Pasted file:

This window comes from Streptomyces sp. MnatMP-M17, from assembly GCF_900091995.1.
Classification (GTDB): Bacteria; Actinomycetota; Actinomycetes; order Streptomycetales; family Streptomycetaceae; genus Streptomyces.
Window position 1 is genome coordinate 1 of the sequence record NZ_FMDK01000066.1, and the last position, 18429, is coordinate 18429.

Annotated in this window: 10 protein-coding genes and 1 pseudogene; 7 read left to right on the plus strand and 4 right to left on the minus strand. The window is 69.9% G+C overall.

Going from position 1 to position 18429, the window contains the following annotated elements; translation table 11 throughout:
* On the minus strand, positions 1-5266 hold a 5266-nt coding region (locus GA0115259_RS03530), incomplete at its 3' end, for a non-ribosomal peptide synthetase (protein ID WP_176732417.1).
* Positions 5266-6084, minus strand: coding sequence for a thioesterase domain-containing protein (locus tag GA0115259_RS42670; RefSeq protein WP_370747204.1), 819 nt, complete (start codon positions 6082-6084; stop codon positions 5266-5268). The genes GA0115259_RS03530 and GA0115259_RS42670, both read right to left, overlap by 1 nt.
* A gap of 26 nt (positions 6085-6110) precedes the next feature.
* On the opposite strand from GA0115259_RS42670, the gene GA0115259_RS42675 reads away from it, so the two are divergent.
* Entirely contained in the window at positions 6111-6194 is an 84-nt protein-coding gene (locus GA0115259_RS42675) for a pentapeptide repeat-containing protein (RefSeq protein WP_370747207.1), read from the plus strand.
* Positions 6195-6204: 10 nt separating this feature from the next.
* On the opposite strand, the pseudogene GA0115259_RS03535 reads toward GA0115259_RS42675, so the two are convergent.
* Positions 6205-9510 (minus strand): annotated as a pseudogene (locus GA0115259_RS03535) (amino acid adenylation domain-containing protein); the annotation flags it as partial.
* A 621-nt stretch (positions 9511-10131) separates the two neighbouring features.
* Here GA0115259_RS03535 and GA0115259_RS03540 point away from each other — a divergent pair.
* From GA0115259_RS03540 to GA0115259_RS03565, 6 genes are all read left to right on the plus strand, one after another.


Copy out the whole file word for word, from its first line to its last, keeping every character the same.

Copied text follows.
This window comes from Streptomyces sp. MnatMP-M17, from assembly GCF_900091995.1.
Classification (GTDB): Bacteria; Actinomycetota; Actinomycetes; order Streptomycetales; family Streptomycetaceae; genus Streptomyces.
Window position 1 is genome coordinate 1 of the sequence record NZ_FMDK01000066.1, and the last position, 18429, is coordinate 18429.

Annotated in this window: 10 protein-coding genes and 1 pseudogene; 7 read left to right on the plus strand and 4 right to left on the minus strand. The window is 69.9% G+C overall.

Going from position 1 to position 18429, the window contains the following annotated elements; translation table 11 throughout:
* On the minus strand, positions 1-5266 hold a 5266-nt coding region (locus GA0115259_RS03530), incomplete at its 3' end, for a non-ribosomal peptide synthetase (protein ID WP_176732417.1).
* Positions 5266-6084, minus strand: coding sequence for a thioesterase domain-containing protein (locus tag GA0115259_RS42670; RefSeq protein WP_370747204.1), 819 nt, complete (start codon positions 6082-6084; stop codon positions 5266-5268). The genes GA0115259_RS03530 and GA0115259_RS42670, both read right to left, overlap by 1 nt.
* A gap of 26 nt (positions 6085-6110) precedes the next feature.
* On the opposite strand from GA0115259_RS42670, the gene GA0115259_RS42675 reads away from it, so the two are divergent.
* Entirely contained in the window at positions 6111-6194 is an 84-nt protein-coding gene (locus GA0115259_RS42675) for a pentapeptide repeat-containing protein (RefSeq protein WP_370747207.1), read from the plus strand.
* Positions 6195-6204: 10 nt separating this feature from the next.
* On the opposite strand, the pseudogene GA0115259_RS03535 reads toward GA0115259_RS42675, so the two are convergent.
* Positions 6205-9510 (minus strand): annotated as a pseudogene (locus GA0115259_RS03535) (amino acid adenylation domain-containing protein); the annotation flags it as partial.
* A 621-nt stretch (positions 9511-10131) separates the two neighbouring features.
* Here GA0115259_RS03535 and GA0115259_RS03540 point away from each other — a divergent pair.
* From GA0115259_RS03540 to GA0115259_RS03565, 6 genes are all read left to right on the plus strand, one after another.